Washington/Beijing/Geneva: China vowed to counter a US proposal to charge extra tariffs on a list of its high-tech exports, and said the Trump administration’s actions are putting the World Trade Organization in “unprecedented danger."
In a statement released on Wednesday, China’s envoy to the WTO, Zhang Xiangchen, said that a proposal by the US trade representative to recoup alleged losses due to intellectual-property abuse on around $50 billion of Chinese goods is “an intentional and gross violation of the WTO’s fundamental principles of non-discrimination and bound tariffs."
Deputy ministers from China’s commerce and finance ministries are due to hold a press briefing at 4:30 pm Beijing time Wednesday.
In deciding which products to hit, US officials on Tuesday identified 1,300 product lines that the US Trade Representative’s office says benefit unfairly from government industrial policies, including Beijing’s Made in China 2025 plan to dominate key strategic technologies.
China’s ministry of commerce on Wednesday said it would immediately appeal to the WTO and was “ready to take counter measures on US products with the same intensity and scale."
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In targeting sectors that Beijing is openly trying to promote, the US is signalling that its strategic aim in the current conflict is preventing China from gaining the global technological leadership that it wants. That has provoked anger in China, while analysts voiced doubt that the tariffs will succeed in changing Beijing’s behaviour.
The tariffs may have only a minor economic impact, increasing levies by $12.5 billion on Chinese shipments to the US that reached $506 billion last year, said Shane Oliver, the head of investment strategy at AMP Capital Investors Ltd in Sydney. That’s an average tariff increase on overall imports from China of just 2.5%, he said.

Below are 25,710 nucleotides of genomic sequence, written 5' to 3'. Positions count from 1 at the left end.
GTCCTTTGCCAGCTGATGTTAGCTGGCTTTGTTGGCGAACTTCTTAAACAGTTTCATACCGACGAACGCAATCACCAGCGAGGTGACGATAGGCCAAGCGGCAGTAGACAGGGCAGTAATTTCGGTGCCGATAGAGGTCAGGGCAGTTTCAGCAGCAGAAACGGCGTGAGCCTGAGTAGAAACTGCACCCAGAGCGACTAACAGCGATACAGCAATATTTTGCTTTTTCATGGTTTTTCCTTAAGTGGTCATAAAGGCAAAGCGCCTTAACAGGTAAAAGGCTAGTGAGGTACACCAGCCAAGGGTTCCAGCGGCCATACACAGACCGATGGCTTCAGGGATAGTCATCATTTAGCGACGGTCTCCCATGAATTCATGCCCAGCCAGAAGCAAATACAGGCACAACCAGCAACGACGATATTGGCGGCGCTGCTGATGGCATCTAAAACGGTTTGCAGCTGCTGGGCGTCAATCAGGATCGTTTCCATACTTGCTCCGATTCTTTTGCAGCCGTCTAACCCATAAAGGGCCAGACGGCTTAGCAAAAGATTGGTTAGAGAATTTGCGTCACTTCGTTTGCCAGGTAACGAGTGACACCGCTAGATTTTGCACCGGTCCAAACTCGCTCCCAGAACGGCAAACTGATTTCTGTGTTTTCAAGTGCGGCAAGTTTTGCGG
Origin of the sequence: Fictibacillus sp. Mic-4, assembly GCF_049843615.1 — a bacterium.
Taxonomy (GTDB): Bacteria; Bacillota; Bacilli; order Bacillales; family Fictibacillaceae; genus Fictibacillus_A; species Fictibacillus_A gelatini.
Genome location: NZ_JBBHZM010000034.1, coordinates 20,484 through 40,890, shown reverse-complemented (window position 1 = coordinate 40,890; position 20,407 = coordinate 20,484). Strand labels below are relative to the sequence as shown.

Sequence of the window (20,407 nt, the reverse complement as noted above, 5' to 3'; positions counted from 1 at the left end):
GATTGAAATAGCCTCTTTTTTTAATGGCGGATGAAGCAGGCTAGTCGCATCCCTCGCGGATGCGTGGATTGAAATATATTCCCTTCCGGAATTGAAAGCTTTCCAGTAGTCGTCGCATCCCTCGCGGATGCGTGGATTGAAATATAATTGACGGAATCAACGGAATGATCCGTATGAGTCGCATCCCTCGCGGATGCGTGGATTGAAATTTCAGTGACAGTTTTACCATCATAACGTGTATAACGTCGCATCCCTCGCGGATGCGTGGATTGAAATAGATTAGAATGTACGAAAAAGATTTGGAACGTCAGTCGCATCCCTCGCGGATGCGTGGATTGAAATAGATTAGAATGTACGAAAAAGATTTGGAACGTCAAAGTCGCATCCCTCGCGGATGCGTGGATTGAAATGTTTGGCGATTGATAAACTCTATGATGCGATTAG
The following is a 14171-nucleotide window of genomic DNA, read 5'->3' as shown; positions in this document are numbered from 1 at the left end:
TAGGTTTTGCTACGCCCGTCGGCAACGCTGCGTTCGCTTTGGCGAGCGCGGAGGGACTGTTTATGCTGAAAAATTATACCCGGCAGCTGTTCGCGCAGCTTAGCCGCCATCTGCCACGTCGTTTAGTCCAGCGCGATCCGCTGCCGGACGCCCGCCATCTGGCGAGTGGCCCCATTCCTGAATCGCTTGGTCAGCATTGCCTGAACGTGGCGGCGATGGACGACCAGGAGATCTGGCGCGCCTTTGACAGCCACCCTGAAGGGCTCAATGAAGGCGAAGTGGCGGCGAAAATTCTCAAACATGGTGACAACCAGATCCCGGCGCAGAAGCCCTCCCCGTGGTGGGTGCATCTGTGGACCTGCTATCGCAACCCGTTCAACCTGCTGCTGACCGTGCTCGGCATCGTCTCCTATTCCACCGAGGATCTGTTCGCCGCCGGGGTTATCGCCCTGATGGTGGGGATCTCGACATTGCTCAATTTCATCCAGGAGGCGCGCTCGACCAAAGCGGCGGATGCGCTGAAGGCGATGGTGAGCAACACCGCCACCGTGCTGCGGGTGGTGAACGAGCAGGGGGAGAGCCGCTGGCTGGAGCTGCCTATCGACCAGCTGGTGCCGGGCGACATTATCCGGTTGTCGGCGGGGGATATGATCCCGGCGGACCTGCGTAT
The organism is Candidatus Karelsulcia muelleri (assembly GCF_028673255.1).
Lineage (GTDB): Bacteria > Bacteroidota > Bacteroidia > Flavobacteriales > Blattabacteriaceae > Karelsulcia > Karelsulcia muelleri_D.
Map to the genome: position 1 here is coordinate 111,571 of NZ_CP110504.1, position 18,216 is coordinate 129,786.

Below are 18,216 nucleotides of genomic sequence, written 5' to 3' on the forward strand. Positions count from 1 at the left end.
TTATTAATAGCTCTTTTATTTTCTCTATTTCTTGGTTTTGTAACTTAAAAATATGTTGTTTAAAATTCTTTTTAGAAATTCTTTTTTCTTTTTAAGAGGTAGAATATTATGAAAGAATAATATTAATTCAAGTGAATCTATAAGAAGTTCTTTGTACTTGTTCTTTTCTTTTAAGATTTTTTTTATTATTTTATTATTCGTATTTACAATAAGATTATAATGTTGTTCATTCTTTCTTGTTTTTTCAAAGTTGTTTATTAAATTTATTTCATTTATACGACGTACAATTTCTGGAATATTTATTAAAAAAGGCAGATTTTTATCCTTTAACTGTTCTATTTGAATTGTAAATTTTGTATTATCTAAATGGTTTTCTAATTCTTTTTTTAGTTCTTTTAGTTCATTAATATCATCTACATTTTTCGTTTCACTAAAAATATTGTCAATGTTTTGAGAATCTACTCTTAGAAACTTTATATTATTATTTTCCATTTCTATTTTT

“The main risk is that China’s response leads to a counter retaliation by the US and a process of escalating tariffs that leads to a sharp slowing in trade between the two countries," said Oliver.
Asian stocks were mixed as traders awaited a more detailed response from China to the latest escalation of trade tensions between the world’s two largest trading nations. The Shanghai Composite Index rose.
Industries including aerospace, information and communications technology, robotics and machinery are among those targeted by the USTR on Tuesday, which said it also chose products to minimize the impact on the US economy and consumers.
In addition to advanced technologies such as communication satellites, the list includes things ranging from various types of steel to television components, medical devices, dishwashers, snow blowers and even flame throwers.
“The US has this vicious intention to strangle China’s high-tech innovation," said Wei Jianguo, former vice commerce minister and now an executive deputy director of the China Center for International Economic Exchanges, a government-linked think tank. “China won’t submit to the US bully. Our countermeasures will hit their soft spots."
The US duties will likely provoke a strong response from China, said Carlos Gutierrez, US commerce secretary under former president George W. Bush.
“Wars start with battles, and the battles have started," Gutierrez, co-chair of the consulting firm Albright Stonebridge Group, said in an interview in Mexico City. Chinese president Xi Jinping “can’t afford to look like he’s getting pushed around."
The release of the list by US Trade Representative Robert Lighthizer leads into a roughly 60-day period when the public can provide feedback and the government holds hearings on the tariffs. The 25% tariffs come on top of any existing levies.
China’s Made in China 2025 plan was announced in 2015, and highlighted 10 sectors for support on the way to China becoming an advanced manufacturing power, from information technology, to robotics and aerospace. In addition, China has a separate development strategy for artificial intelligence, published in 2017.
USTR said the public can submit written comments on the tariffs until 11 May, and it will hold a public hearing on them on 15 May in Washington. Bloomberg